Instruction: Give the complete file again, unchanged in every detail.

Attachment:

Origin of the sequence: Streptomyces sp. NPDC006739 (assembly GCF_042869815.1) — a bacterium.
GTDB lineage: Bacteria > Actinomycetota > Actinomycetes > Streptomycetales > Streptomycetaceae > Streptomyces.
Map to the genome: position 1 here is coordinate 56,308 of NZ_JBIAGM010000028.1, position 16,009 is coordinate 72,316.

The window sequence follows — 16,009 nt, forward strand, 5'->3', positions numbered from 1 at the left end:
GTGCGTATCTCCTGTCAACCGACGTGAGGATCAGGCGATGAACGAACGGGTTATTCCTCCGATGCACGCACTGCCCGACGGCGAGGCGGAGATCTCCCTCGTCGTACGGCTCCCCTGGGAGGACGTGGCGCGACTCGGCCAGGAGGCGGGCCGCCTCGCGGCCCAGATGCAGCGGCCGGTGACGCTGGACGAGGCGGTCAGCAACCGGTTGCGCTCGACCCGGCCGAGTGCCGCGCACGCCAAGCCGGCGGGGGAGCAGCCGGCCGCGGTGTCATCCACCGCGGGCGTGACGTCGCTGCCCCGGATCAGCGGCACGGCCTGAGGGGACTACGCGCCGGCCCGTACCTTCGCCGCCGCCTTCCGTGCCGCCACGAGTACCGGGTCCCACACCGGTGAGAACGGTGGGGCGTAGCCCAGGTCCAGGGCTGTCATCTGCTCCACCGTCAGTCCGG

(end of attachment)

Origin of the sequence: Streptomyces sp. NPDC006739 (assembly GCF_042869815.1) — a bacterium.
GTDB lineage: Bacteria > Actinomycetota > Actinomycetes > Streptomycetales > Streptomycetaceae > Streptomyces.
Map to the genome: position 1 here is coordinate 56,308 of NZ_JBIAGM010000028.1, position 16,009 is coordinate 72,316.

The window sequence follows — 16,009 nt, forward strand, 5'->3', positions numbered from 1 at the left end:
GTGCGTATCTCCTGTCAACCGACGTGAGGATCAGGCGATGAACGAACGGGTTATTCCTCCGATGCACGCACTGCCCGACGGCGAGGCGGAGATCTCCCTCGTCGTACGGCTCCCCTGGGAGGACGTGGCGCGACTCGGCCAGGAGGCGGGCCGCCTCGCGGCCCAGATGCAGCGGCCGGTGACGCTGGACGAGGCGGTCAGCAACCGGTTGCGCTCGACCCGGCCGAGTGCCGCGCACGCCAAGCCGGCGGGGGAGCAGCCGGCCGCGGTGTCATCCACCGCGGGCGTGACGTCGCTGCCCCGGATCAGCGGCACGGCCTGAGGGGACTACGCGCCGGCCCGTACCTTCGCCGCCGCCTTCCGTGCCGCCACGAGTACCGGGTCCCACACCGGTGAGAACGGTGGGGCGTAGCCCAGGTCCAGGGCTGTCATCTGCTCCACCGTCAGTCCGG